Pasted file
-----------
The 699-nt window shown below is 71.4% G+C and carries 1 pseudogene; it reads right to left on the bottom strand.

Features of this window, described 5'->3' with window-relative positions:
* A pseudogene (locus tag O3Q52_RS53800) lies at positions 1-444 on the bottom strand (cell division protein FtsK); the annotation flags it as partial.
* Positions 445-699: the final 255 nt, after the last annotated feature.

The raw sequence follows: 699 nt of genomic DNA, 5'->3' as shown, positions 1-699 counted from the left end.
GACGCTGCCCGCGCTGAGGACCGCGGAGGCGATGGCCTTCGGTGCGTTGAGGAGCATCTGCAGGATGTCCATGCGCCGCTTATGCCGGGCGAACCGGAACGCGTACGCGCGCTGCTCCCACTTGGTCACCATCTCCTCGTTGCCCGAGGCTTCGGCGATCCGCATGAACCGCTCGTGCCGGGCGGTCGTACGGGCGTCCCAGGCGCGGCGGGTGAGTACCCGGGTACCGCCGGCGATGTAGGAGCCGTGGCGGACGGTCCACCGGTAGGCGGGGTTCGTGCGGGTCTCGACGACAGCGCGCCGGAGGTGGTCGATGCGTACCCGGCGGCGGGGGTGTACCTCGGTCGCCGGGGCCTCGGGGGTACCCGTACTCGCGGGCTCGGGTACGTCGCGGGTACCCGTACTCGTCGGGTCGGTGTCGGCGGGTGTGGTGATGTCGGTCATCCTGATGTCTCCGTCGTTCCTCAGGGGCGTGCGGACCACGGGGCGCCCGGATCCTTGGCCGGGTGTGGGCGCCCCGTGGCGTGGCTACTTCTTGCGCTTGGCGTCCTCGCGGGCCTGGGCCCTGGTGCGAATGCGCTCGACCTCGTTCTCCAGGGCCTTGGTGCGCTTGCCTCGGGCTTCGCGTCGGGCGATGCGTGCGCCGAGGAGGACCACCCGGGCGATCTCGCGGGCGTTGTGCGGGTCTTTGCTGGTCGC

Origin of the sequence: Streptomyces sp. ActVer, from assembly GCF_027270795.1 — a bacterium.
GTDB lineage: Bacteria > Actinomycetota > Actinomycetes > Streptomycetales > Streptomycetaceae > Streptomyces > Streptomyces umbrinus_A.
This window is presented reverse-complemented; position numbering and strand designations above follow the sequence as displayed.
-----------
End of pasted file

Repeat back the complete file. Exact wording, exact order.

The 699-nt window shown below is 71.4% G+C and carries 1 pseudogene; it reads right to left on the bottom strand.

Features of this window, described 5'->3' with window-relative positions:
* A pseudogene (locus tag O3Q52_RS53800) lies at positions 1-444 on the bottom strand (cell division protein FtsK); the annotation flags it as partial.
* Positions 445-699: the final 255 nt, after the last annotated feature.

The raw sequence follows: 699 nt of genomic DNA, 5'->3' as shown, positions 1-699 counted from the left end.
GACGCTGCCCGCGCTGAGGACCGCGGAGGCGATGGCCTTCGGTGCGTTGAGGAGCATCTGCAGGATGTCCATGCGCCGCTTATGCCGGGCGAACCGGAACGCGTACGCGCGCTGCTCCCACTTGGTCACCATCTCCTCGTTGCCCGAGGCTTCGGCGATCCGCATGAACCGCTCGTGCCGGGCGGTCGTACGGGCGTCCCAGGCGCGGCGGGTGAGTACCCGGGTACCGCCGGCGATGTAGGAGCCGTGGCGGACGGTCCACCGGTAGGCGGGGTTCGTGCGGGTCTCGACGACAGCGCGCCGGAGGTGGTCGATGCGTACCCGGCGGCGGGGGTGTACCTCGGTCGCCGGGGCCTCGGGGGTACCCGTACTCGCGGGCTCGGGTACGTCGCGGGTACCCGTACTCGTCGGGTCGGTGTCGGCGGGTGTGGTGATGTCGGTCATCCTGATGTCTCCGTCGTTCCTCAGGGGCGTGCGGACCACGGGGCGCCCGGATCCTTGGCCGGGTGTGGGCGCCCCGTGGCGTGGCTACTTCTTGCGCTTGGCGTCCTCGCGGGCCTGGGCCCTGGTGCGAATGCGCTCGACCTCGTTCTCCAGGGCCTTGGTGCGCTTGCCTCGGGCTTCGCGTCGGGCGATGCGTGCGCCGAGGAGGACCACCCGGGCGATCTCGCGGGCGTTGTGCGGGTCTTTGCTGGTCGC

Origin of the sequence: Streptomyces sp. ActVer, from assembly GCF_027270795.1 — a bacterium.
GTDB lineage: Bacteria > Actinomycetota > Actinomycetes > Streptomycetales > Streptomycetaceae > Streptomyces > Streptomyces umbrinus_A.
This window is presented reverse-complemented; position numbering and strand designations above follow the sequence as displayed.